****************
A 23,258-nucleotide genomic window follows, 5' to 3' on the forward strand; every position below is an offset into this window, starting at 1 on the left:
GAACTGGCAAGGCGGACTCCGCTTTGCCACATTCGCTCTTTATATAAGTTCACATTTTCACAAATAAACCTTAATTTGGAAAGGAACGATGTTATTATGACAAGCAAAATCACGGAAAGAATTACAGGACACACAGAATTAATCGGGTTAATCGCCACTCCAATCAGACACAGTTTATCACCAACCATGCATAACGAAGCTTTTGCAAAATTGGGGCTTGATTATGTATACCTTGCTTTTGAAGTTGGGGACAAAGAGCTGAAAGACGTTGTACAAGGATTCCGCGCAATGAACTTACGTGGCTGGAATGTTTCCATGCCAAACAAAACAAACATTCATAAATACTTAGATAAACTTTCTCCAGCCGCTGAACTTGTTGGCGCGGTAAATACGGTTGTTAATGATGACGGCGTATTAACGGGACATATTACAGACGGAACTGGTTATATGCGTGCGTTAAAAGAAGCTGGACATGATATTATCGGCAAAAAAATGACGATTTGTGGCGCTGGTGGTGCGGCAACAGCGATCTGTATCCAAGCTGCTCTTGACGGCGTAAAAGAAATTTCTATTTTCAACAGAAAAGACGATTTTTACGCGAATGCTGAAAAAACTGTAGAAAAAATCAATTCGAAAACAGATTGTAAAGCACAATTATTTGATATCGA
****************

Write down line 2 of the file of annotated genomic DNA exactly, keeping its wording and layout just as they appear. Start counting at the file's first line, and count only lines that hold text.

GAACTGGCAAGGCGGACTCCGCTTTGCCACATTCGCTCTTTATATAAGTTCACATTTTCACAAATAAACCTTAATTTGGAAAGGAACGATGTTATTATGACAAGCAAAATCACGGAAAGAATTACAGGACACACAGAATTAATCGGGTTAATCGCCACTCCAATCAGACACAGTTTATCACCAACCATGCATAACGAAGCTTTTGCAAAATTGGGGCTTGATTATGTATACCTTGCTTTTGAAGTTGGGGACAAAGAGCTGAAAGACGTTGTACAAGGATTCCGCGCAATGAACTTACGTGGCTGGAATGTTTCCATGCCAAACAAAACAAACATTCATAAATACTTAGATAAACTTTCTCCAGCCGCTGAACTTGTTGGCGCGGTAAATACGGTTGTTAATGATGACGGCGTATTAACGGGACATATTACAGACGGAACTGGTTATATGCGTGCGTTAAAAGAAGCTGGACATGATATTATCGGCAAAAAAATGACGATTTGTGGCGCTGGTGGTGCGGCAACAGCGATCTGTATCCAAGCTGCTCTTGACGGCGTAAAAGAAATTTCTATTTTCAACAGAAAAGACGATTTTTACGCGAATGCTGAAAAAACTGTAGAAAAAATCAATTCGAAAACAGATTGTAAAGCACAATTATTTGATATCGA